April 15, 2017

POETRY MONTH! CELEBRATING FEMALE LATINA POETS!



Poetry is like a song, like a psalm, like a prayer. 
Poetry is different things to many people, and April being Poetry Month,
The Latina Book Club is celebrating by featuring Latino poets all week long.


There are numerous Latina female poets on which we could spend a whole month, if not more, discussing so I'll just stick with the immediate ones on my shelves and a quick snapshot of their books.  Happy Reading!





RISING, FALLING, ALL OF US by Thelma Reyna (Golden Foothills Press)
From the Pope to immigrants to lovers to soldiers to celebrities to the mentally ill – all are examined and judged in Dr. Reyna’s poetry collection. The former Poet Laureate of the Altadena Library District has been published in numerous journals, and is now the proud founder and owner of the small indie press, Golden Foothills Press. Learn more about Thelma and Golden Foothills Press at www.goldenfoothillspress.com.


IT CONCERNS THE MADNESS by Nancy Mercado (Long Shot Productions)
Mercado breaks up her “table of conscience” into four parts—In Memoriam, In Love, Incensed and In Time. The poems are short and long, sweet and sad, about home and loneliness, about madness and nonsense. Visit her at www.nancy-mercado.com.


A TONGUE IN THE MOUTH OF THE DYING by Laurie Ann Guerrero (University of Notre Dame Press)
Both personal and distant, Guerrero’s poems are compelling with vivid images and powerful word choices. A lot of the poems are dedicated to family and friends, but readers too can connect to them. Visit her at http://www.laurieannguerrero.com/.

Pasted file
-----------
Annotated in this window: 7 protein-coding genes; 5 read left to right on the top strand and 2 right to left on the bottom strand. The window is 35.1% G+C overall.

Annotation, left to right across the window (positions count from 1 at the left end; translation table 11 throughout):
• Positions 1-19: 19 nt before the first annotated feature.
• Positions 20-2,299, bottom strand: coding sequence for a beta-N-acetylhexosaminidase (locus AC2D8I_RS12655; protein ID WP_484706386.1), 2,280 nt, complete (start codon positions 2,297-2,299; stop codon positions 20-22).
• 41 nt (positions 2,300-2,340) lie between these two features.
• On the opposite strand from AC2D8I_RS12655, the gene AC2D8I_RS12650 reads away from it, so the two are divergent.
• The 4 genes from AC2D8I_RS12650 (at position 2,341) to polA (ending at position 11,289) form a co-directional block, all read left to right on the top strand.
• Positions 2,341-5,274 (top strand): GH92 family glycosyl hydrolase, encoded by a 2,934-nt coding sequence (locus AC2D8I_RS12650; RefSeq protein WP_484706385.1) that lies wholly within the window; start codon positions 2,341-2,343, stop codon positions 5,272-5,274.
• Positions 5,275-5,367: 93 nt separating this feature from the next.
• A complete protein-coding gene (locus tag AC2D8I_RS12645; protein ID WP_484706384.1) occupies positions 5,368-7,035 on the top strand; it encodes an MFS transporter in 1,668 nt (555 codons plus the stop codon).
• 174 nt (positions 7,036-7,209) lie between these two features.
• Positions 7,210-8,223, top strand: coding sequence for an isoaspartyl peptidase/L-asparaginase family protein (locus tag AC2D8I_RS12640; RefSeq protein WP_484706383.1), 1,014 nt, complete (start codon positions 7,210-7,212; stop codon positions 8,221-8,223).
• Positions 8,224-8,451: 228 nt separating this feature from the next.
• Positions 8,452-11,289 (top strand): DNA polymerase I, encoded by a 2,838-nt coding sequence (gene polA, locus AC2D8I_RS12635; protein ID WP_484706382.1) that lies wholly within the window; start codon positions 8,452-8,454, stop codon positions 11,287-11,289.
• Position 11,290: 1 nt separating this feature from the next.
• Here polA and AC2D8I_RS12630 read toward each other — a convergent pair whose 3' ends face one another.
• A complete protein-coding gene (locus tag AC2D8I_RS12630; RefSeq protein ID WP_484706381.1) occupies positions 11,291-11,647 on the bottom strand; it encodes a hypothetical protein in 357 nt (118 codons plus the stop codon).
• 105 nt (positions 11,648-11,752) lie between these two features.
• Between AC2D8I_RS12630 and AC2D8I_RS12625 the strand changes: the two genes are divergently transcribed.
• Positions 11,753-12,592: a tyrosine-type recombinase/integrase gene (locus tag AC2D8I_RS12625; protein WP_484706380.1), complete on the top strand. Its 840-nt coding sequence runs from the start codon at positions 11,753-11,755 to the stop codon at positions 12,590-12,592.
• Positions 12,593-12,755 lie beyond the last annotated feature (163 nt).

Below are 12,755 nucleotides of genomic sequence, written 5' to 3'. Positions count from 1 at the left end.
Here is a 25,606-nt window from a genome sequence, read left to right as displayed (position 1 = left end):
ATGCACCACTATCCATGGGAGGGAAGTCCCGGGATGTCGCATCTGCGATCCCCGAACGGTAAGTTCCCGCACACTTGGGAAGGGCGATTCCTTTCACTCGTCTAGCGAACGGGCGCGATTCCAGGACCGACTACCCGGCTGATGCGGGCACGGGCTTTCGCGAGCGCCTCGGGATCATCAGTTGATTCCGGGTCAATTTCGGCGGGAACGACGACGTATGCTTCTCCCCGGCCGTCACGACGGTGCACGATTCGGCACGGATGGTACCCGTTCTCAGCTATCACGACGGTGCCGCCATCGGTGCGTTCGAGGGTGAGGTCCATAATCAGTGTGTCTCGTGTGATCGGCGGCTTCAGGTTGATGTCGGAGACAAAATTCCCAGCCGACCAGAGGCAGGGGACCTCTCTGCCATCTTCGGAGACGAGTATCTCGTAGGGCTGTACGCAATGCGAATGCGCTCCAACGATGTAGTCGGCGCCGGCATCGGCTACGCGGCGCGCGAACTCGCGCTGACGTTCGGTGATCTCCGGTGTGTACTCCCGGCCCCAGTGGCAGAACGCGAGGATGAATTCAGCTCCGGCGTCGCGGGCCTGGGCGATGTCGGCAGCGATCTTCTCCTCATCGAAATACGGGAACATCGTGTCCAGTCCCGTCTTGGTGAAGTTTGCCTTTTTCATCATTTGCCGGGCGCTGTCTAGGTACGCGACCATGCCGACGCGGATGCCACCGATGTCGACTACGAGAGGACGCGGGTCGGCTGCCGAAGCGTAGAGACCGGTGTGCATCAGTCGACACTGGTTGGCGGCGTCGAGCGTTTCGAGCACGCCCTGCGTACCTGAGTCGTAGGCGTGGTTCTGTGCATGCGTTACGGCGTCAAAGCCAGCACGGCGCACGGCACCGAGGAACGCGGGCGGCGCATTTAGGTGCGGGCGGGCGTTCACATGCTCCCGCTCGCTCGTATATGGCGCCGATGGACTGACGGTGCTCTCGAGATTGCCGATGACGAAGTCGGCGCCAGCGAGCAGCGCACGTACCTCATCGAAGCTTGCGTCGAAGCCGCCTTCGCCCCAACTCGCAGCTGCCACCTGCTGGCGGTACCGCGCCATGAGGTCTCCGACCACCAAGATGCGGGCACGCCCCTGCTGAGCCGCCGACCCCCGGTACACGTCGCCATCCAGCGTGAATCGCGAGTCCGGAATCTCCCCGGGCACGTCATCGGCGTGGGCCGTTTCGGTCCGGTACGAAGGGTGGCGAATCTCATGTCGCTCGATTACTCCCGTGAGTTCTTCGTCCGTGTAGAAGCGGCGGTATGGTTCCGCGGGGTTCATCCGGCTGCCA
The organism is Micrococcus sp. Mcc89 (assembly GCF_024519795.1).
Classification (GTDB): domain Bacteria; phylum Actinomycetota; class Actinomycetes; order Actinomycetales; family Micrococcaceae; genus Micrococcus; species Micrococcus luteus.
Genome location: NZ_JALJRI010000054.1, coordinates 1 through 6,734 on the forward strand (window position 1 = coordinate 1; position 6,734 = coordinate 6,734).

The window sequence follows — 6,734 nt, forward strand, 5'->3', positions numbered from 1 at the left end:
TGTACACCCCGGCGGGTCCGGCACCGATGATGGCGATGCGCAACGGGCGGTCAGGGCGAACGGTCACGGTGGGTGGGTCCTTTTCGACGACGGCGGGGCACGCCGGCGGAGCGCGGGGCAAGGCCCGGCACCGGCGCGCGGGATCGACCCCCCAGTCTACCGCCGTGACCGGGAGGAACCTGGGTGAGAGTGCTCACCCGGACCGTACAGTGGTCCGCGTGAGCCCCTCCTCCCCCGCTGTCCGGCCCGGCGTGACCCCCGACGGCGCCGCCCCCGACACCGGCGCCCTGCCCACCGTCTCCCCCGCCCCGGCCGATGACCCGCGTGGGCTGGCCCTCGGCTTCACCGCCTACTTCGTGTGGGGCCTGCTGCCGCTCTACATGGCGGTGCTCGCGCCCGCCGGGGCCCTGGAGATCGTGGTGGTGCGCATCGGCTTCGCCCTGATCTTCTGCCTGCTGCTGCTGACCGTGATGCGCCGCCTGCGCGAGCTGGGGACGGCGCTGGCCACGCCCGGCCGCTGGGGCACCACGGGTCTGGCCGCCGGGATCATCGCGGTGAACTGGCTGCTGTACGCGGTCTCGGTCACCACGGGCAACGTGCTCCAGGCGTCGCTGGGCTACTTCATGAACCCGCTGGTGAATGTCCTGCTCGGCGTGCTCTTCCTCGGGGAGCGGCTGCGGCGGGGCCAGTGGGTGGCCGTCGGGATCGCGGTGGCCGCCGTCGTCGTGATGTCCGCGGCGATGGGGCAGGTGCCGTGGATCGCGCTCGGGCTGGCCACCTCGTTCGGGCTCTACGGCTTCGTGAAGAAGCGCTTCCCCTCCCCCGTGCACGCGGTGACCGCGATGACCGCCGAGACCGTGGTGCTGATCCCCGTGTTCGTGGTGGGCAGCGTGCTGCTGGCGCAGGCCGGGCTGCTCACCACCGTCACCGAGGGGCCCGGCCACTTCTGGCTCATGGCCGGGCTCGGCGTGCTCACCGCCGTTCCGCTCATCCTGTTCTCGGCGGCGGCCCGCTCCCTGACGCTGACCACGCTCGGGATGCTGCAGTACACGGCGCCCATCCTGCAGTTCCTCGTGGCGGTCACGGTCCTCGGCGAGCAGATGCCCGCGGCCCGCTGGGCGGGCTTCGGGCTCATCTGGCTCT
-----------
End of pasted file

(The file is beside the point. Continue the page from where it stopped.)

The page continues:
CODEX OF JOURNEYS: BENDITO CAMINO by Liliana Valenzuela 
(Mouthfeel Press)
A member of the Macondo Writers Workshop, Valenzuela poetry is lyrical and lush, and both a battle cry and a celebration. We also love that the collections contains poems in both Spanish and English. Visit her at http://www.lilianavalenzuela.com.


WITH THE RIVER ON OUR FACE by Emmy Pérez (University of Arizona Press)
“Language can be so sexy.” Pérez’ poetry flows, ebbs and floods readers with emotion, just like the currents of the Rio Grande. She talks politics, community, walls, immigration, culture, roots. Learn more about her at www.emmyperez.com.


THIS RIVER HERE by Carmen Tafolla (Wings Press)
First Poet Laureate of San Antonio, Tafolla honors her hometown with a collection of poems about family, culture, community and generations of history. Readers will also enjoy the photographs and illustrations within. Learn more about Tafolla at www.carmentafolla.com.





READ LATINO LIT!

READ LATINO POETRY!